, Volume 10, Issue 2, pp 319–323

Review of Nada Gligorov: Neuroethics and the Scientific Revision of Common Sense

Dordrecht: Springer, 2016. 169 pp. USD $99.99 (hardcover), $79.99 (ebook)
Brief Communication

DOI: 10.1007/s12152-017-9306-y

Cite this article as:
Boswell, P. Neuroethics (2017) 10: 319. doi:10.1007/s12152-017-9306-y


This ambitious book aims to make a substantive contribution to six separate debates within neuroethics — the existence of free will, the impact of cognitive enhancement and (separately) of memory management on personal identity, the nature of mental privacy, the supposed subjectivity of pain, and the proper definition of death — all in the context of a framing argument concerning the relation between common sense psychological concepts and scientific concepts. Gligorov means to rebut skepticism about folk mental states in the face of surprising neuroscientific results by reconceptualizing folk theories as protean, incorporating some of the very results that seem to challenge them. My impression is that Gligorov’s arguments on cognitive enhancement, memory modification, and brain death make helpful contributions to the respective literatures on those subjects, but I close with a number of concerns about the book, especially whether its framing argument is successful in its current form.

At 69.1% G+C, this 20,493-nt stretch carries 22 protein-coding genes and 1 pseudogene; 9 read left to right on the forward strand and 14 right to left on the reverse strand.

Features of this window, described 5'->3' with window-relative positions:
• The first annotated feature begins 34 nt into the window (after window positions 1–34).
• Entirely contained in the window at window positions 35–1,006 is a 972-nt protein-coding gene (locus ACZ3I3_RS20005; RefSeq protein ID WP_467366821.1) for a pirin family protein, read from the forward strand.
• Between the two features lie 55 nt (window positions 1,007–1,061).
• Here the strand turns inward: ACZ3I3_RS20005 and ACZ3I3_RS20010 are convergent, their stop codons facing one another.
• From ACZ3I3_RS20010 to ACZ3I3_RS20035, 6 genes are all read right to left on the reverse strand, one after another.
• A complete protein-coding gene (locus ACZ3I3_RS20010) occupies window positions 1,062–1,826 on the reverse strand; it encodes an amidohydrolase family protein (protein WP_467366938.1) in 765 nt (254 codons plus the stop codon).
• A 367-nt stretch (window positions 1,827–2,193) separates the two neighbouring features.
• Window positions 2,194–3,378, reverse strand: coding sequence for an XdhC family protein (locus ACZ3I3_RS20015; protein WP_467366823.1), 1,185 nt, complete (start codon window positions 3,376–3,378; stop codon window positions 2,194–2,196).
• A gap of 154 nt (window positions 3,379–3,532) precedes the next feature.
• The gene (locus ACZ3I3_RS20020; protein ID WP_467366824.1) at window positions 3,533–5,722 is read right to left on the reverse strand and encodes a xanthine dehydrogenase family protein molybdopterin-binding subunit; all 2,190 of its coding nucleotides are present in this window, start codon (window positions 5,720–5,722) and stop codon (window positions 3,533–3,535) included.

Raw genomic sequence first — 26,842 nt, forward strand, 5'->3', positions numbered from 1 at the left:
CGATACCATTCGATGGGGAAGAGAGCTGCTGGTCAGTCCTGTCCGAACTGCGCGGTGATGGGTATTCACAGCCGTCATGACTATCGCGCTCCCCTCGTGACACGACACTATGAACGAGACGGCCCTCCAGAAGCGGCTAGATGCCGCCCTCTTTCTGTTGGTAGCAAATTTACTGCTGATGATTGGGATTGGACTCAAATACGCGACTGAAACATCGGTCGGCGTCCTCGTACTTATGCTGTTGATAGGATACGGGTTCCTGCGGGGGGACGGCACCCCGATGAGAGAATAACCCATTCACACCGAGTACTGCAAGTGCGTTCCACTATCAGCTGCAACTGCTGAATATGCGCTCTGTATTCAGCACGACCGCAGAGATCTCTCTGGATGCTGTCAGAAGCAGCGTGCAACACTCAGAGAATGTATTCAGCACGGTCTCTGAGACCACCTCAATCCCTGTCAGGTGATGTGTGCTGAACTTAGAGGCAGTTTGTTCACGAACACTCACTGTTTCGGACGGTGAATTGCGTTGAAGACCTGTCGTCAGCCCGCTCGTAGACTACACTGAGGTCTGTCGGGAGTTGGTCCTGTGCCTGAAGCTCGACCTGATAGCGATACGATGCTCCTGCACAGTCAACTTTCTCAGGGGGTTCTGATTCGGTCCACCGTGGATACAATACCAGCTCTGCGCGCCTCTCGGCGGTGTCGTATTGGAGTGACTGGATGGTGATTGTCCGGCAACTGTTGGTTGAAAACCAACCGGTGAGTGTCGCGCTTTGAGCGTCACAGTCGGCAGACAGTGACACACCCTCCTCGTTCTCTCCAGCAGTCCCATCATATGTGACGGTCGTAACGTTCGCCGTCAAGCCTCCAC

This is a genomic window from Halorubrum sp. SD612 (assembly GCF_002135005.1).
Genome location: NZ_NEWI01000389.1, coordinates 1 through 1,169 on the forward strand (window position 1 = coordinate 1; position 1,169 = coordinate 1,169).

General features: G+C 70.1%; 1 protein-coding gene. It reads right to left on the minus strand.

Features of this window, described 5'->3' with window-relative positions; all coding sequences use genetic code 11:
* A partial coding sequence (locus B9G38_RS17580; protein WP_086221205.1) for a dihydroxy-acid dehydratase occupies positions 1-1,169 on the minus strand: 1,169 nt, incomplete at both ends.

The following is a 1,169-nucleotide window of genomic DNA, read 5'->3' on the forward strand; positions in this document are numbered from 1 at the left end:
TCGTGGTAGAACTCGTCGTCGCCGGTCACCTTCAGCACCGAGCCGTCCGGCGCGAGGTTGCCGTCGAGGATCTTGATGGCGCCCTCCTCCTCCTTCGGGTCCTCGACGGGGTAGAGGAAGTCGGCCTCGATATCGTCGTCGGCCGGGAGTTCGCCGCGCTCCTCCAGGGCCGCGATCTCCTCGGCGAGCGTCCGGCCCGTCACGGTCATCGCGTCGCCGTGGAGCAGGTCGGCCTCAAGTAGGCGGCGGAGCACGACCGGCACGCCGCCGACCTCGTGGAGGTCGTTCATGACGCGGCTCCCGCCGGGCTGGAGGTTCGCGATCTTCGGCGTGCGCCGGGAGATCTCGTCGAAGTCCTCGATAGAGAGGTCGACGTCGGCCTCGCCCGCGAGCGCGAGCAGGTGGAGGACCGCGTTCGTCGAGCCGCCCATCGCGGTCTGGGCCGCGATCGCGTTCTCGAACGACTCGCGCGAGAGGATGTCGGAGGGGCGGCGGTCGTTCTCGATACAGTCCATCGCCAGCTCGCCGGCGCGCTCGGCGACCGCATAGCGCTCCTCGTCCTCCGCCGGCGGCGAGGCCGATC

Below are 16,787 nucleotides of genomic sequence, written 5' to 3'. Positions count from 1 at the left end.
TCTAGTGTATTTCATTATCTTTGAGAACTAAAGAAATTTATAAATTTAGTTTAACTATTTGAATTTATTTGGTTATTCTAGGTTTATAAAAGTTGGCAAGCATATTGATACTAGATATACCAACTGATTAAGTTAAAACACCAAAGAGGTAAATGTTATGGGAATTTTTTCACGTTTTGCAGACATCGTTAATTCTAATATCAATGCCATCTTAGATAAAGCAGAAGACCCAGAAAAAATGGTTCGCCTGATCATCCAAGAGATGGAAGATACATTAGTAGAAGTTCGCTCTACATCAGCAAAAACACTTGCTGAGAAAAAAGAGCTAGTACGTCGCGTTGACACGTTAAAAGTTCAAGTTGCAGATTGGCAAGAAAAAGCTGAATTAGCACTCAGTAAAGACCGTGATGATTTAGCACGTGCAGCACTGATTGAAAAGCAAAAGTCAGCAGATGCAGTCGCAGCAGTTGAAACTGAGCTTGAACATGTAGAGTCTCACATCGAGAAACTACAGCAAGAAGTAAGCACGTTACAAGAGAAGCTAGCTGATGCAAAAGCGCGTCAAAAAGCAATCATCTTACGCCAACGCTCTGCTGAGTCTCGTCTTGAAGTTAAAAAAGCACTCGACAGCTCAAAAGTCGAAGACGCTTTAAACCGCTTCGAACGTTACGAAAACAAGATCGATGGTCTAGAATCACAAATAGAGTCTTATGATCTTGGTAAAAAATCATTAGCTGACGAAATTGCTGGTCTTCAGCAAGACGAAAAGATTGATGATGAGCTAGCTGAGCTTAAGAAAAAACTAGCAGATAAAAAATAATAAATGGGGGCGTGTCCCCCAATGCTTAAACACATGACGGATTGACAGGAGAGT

Folk psychology Eliminativism Narrative identity Cognitive enhancement Death David Lewis 

Copyright information

© Springer Science+Business Media Dordrecht 2017

Authors and Affiliations

  1. 1.GRIN/CRÉUniversité de MontréalMontréalCanada

Personalised recommendations